The 9th District Court of Appeals ruled two to one on September 4 that innocent people thrown into prison on material witness pretexts can sue former Attorney General John Ashcroft for losses.
In a ruling with broad implications for computer privacy, the Ninth U.S. Circuit Court of Appeals in San Francisco ruled that federal investigators went too far when they seized the digital records of a drug testing company and kept the results of confidential drug tests performed on all Major League baseball players during the 2002 season.
U.S. District Court Judge John G. Koeltl of the Southern District of New York dismissed an ACLU challenge to the U.S. government's warrantless wiretapping program under the FISA Amendments Act of 2008 (FAA) on August 20. Koeltl threw out the case for technical reasons, however, not the merits of the clearly unconstitutional program.
“The Obama administration told a federal judge Friday the $1.92 million jury verdict against a Minnesota woman for sharing 24 music tracks on Kazaa was constitutionally sound,” Wired.com reported on August 14, “despite defense claims it was unconstitutionally excessive.”
President Barack Obama took office with a pledge to end secret prisons and minimize government secrecy, but evidence revealed by the American Civil Liberties Union (ACLU) last week proved he has turned those promises into lies.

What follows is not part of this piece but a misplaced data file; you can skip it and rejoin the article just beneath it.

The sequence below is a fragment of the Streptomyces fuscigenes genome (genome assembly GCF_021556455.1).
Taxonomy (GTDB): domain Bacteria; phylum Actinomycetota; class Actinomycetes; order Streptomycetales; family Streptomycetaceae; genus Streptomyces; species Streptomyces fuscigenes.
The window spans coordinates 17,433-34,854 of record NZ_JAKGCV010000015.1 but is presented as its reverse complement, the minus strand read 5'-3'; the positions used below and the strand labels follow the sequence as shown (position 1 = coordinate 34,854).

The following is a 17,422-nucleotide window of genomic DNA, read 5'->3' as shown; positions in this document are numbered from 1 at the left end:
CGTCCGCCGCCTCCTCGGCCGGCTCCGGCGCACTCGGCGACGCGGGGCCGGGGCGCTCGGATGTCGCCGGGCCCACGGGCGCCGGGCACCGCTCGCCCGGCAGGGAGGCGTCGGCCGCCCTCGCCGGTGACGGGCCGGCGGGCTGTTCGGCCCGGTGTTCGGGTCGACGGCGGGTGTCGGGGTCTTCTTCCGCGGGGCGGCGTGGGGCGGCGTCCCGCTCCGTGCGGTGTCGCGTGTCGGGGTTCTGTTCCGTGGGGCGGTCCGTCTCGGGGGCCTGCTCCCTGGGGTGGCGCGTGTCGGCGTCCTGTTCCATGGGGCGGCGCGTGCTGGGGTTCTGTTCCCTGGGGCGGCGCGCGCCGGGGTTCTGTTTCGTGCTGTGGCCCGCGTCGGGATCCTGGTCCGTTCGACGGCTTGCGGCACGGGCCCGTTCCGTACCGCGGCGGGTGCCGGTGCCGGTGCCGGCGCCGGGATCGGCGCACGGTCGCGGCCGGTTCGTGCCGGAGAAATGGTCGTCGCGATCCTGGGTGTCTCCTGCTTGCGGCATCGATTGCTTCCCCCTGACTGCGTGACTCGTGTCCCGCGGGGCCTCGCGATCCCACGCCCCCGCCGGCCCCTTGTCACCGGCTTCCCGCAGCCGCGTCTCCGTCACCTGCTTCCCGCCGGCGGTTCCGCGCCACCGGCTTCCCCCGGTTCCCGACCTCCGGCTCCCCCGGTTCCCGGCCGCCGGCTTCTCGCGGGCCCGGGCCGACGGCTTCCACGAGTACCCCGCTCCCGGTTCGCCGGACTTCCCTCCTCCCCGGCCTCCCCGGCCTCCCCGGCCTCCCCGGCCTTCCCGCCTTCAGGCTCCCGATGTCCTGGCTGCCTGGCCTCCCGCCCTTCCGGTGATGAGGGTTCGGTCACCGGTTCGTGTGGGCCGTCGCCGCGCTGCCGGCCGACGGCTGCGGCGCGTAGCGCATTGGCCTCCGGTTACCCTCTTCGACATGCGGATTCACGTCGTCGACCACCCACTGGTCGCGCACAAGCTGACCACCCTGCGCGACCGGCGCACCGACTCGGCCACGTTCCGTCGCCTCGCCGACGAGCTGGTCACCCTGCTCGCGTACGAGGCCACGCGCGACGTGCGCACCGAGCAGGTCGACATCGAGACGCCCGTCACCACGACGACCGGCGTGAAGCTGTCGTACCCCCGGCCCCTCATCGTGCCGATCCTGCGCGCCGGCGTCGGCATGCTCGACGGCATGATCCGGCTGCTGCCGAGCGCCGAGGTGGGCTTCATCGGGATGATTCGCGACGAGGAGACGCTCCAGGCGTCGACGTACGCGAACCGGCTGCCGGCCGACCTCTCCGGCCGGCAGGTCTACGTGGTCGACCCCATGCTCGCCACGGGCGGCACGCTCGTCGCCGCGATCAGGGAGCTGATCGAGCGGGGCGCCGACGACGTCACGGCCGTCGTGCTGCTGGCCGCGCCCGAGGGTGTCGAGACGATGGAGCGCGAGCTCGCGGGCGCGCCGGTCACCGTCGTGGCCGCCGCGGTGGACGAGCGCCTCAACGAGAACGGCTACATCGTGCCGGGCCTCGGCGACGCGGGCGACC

President Obama has famously issued a deadline to Congress to pass a healthcare package before the August recess. And those bold marching orders are causing even the press to wonder if it’s the president’s role to tell Congress what laws to pass, and perhaps that the president is assaulting the constitutional separation of powers.
“A well regulated Militia, being necessary to the security of a free State, the right of the people to keep and bear Arms, shall not be infringed.” For most Americans, the 27 words of the Second Amendment to the U.S. Constitution are not all that hard to understand: a citizen has a fundamental right to “keep and bear Arms” and as is true with freedom of religion and freedom of speech, this right is sacrosanct, and any effort to abridge such constitutional guarantees is seen as a threat to the fundamental rights of the American people.
Ever since the separation-of-church-and-state ruling in 1947, there has been an ever-intensifying effort to denude our public sphere of religious symbols and sentiments. The latest attack is a lawsuit to prevent "In God We Trust" and the Pledge of Allegiance from being engraved on the newly-built Capitol Visitor Center in Washington, D.C.
The Supreme Court ruled 8 to 1 that the strip search of a 13-year-old Arizona girl by school officials in pursuit of drugs (Ibuprofen) did indeed violate her constitutional rights — the Fourth Amendment ban on unreasonable searches and seizures, specifically. But by a 7 to 2 vote they also maintained that the individual school officials responsible for the strip search should not be held liable, in Safford v. Redding.